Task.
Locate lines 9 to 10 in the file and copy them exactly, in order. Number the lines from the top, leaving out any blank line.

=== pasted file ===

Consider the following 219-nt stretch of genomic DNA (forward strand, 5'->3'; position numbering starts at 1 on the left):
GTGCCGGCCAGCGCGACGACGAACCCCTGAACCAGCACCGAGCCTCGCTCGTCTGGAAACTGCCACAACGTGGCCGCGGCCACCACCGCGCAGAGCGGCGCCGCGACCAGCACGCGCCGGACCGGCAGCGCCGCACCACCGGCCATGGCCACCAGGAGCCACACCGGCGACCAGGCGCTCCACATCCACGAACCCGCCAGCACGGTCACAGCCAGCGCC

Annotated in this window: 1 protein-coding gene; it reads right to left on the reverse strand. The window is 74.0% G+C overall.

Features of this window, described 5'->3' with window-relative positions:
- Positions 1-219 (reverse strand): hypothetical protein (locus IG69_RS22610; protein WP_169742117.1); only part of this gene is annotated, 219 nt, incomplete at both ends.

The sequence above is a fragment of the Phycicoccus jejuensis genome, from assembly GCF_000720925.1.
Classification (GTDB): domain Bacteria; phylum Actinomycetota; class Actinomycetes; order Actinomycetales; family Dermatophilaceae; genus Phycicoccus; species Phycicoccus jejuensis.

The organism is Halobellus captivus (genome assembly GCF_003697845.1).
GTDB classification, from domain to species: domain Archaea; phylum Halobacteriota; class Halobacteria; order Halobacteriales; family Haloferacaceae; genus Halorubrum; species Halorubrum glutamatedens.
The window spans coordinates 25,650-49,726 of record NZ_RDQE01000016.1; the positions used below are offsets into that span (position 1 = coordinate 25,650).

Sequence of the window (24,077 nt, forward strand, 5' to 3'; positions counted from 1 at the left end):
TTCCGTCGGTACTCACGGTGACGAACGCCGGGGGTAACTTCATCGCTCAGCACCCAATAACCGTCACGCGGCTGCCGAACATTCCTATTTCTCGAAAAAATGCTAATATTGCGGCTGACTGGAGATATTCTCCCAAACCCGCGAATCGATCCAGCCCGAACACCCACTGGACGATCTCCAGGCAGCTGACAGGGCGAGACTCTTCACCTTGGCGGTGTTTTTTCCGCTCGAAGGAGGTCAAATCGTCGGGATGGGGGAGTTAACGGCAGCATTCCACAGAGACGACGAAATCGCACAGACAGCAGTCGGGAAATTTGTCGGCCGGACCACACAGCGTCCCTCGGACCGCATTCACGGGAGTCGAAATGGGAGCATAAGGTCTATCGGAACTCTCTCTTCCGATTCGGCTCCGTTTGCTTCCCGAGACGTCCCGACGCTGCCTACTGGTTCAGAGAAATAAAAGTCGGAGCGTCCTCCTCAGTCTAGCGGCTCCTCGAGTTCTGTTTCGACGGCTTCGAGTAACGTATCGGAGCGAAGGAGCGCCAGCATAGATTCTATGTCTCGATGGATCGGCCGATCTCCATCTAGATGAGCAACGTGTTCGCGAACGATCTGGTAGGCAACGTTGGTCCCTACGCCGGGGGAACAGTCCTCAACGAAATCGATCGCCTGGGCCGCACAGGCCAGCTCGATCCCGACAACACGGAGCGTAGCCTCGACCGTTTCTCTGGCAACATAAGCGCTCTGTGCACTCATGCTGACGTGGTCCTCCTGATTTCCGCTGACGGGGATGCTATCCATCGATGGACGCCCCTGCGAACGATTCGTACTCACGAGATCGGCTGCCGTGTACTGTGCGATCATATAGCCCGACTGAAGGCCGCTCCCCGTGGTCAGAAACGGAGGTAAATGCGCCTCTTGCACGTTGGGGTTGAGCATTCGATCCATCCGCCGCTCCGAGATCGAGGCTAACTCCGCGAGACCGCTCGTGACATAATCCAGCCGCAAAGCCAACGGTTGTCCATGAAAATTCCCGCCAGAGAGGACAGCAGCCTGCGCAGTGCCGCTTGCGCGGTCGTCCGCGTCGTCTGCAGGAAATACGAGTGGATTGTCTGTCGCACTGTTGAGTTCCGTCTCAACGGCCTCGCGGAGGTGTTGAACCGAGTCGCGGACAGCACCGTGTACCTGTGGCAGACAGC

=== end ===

GTDB classification, from domain to species: domain Archaea; phylum Halobacteriota; class Halobacteria; order Halobacteriales; family Haloferacaceae; genus Halorubrum; species Halorubrum glutamatedens.
The window spans coordinates 25,650-49,726 of record NZ_RDQE01000016.1; the positions used below are offsets into that span (position 1 = coordinate 25,650).